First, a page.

Interview with Australian Minister for Foreign Affairs, Julie Bishop
Date: Tuesday, January 24, 2017
Following the signing of the Australia-UN Women 2016-2020 Partnership Agreement on 16 December 2016, Julie Bishop, Australian Minister for Foreign Affairs, outlines why her Government believes funding UN Women is an important priority.
What are the key elements of the new Partnership Framework Agreement between Australia and UN Women?
The Australian Government and UN Women share a commitment to advancing gender equality in our region and beyond.
Australia’s core funding commitment will allow UN Women to pursue key gender equality outcomes, including ending gender-based violence, andadvancing women’s economic empowerment and their participation in leadership and peacebuilding.
The Partnership Framework reflects UN Women’s role in working to prevent violence against women and enhancing women’s political participation. In the Pacific, for example, UN Women is implementing the Australian-funded Markets for Change programme, which works with women in produce markets in Papua New Guinea, Fiji, Solomon Islands and Vanuatu. This innovative programme is making marketplaces in rural and urban areas safe, inclusive and non-discriminatory environments.
Australia also supports the UN Trust Fund to End Violence against Women, which is reaching thousands of women and girls affected by violence and providing them with support and a new future.
How important is gender equality and women’s empowerment to your Government’s multilateral aid policy?
The Australian Government continues to elevate gender equality in its foreign policy, economic relationships and aid programme as a way of driving economic growth and reducing poverty in our region.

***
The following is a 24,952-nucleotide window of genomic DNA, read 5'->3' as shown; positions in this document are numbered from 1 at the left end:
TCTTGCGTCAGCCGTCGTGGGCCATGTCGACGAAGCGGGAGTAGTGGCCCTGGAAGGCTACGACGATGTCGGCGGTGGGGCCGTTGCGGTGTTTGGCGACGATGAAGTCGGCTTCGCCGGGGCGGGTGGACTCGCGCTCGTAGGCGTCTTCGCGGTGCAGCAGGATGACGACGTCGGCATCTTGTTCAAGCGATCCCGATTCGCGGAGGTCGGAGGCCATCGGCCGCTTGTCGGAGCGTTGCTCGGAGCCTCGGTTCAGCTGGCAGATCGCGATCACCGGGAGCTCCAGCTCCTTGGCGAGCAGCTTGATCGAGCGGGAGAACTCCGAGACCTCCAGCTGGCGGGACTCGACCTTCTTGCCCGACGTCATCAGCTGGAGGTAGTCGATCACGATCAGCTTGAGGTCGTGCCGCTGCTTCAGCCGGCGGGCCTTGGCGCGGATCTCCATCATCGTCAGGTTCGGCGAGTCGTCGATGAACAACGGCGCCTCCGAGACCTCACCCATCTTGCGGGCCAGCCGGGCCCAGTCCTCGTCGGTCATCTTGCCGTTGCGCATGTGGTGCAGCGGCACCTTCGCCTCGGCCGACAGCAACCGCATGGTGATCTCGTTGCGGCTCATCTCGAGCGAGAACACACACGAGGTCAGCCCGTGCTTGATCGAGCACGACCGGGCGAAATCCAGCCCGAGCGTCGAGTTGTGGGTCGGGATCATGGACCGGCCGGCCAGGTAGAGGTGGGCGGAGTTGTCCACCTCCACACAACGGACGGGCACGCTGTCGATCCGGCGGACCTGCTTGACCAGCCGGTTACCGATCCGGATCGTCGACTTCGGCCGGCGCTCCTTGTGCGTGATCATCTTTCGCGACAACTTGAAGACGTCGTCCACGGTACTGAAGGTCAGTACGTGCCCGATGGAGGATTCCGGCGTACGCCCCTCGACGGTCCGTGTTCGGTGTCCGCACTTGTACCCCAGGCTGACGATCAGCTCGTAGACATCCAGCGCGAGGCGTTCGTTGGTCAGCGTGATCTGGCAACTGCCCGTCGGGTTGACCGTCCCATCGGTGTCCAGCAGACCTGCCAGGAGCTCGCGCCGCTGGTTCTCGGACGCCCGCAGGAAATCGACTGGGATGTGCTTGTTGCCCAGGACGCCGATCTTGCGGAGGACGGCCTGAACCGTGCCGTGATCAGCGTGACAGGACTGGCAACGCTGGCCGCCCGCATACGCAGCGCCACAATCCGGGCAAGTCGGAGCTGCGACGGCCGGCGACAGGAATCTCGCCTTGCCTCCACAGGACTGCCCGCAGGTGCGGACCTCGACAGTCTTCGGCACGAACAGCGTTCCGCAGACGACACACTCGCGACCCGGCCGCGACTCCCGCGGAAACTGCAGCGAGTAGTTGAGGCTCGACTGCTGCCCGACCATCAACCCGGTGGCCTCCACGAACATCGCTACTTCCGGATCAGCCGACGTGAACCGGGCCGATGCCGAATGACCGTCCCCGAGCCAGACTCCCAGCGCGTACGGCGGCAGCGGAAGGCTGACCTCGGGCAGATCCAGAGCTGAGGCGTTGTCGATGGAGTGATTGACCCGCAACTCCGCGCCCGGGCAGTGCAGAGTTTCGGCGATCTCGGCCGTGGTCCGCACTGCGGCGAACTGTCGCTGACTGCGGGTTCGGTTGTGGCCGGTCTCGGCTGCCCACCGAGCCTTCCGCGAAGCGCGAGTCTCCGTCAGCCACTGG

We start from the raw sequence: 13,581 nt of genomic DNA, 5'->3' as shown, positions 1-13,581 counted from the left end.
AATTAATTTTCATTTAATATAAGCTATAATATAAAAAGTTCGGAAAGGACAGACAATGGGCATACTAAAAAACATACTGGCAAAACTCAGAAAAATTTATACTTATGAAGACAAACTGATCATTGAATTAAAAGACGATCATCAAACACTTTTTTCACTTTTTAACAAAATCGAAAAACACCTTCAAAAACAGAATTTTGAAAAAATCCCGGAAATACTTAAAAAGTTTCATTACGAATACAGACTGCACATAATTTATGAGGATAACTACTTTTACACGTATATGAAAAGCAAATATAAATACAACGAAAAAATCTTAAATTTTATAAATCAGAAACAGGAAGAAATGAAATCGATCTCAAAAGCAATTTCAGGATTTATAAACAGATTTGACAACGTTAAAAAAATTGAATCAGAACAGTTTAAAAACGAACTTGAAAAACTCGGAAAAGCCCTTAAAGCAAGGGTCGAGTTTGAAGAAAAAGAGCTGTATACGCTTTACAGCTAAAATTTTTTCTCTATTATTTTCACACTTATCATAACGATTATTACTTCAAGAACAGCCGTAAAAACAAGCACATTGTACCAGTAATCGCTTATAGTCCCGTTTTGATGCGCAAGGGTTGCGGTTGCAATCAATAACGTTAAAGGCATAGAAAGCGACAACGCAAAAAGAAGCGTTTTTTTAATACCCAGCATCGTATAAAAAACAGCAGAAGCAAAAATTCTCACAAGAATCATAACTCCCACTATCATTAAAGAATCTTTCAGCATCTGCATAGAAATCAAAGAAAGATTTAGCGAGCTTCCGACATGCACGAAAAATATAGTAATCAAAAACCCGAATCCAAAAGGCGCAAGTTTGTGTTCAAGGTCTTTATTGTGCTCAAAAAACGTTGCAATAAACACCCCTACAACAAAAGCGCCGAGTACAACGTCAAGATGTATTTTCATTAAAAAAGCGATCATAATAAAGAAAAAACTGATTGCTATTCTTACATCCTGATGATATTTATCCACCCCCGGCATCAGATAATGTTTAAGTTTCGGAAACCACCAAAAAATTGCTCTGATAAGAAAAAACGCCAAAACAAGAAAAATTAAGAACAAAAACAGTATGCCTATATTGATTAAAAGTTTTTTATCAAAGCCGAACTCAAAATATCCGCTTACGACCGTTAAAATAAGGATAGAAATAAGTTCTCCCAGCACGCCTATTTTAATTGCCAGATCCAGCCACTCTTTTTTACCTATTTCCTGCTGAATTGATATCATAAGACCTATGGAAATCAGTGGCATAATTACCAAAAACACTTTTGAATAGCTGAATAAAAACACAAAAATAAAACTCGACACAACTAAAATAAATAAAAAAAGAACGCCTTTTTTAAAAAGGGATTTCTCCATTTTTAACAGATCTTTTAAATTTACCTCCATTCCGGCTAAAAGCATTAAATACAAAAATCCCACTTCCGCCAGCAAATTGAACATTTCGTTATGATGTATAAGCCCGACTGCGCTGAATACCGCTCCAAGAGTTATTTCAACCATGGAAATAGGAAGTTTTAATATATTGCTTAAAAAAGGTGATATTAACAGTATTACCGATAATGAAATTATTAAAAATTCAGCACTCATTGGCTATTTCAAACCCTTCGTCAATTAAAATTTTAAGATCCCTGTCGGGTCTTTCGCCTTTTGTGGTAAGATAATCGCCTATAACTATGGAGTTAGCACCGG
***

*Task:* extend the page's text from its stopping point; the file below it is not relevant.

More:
In 2014 I identified gender equality as one of six priority areas for our aid programme and earlier this year, I launched the Australian Government’s new Gender Equality and Women’s Empowerment Strategy. The Strategy is the first of its kind and will drive progress in three key areas: ending gender-based violence; improving women’s economic empowerment; and boosting women’s participation in leadership and peacebuilding.
The Australian Government has established a $55 million Gender Equality Fund and remains committed to ensuring that more than 80 per cent of development activities address gender equality.
Through both your funding and the new Partnership Framework Agreement with UN Women, what results do you hope to achieve?
Australia values UN Women’s practical in-country programmes and its global advocacy role.
It is vital that United Nations activities to promote gender equality are coordinated to achieve the best possible impact. UN Women plays a pivotal role across the UN system. This is particularly important in the Pacific, where resources are scarce and the challenges considerable.
Australia’s commitment to improving global gender data is long-standing and we are supporting UN Women’s role in this area. The 2030 Agenda for Sustainable Development requires better data collection about the lives of women and girls around the globe. We are pleased to support the UN Women’s Flagship Programme Initiative Making every woman and girl count, which aims to close the gender data gaps and ensure that sex disaggregated data are not only collected, but reported on and used.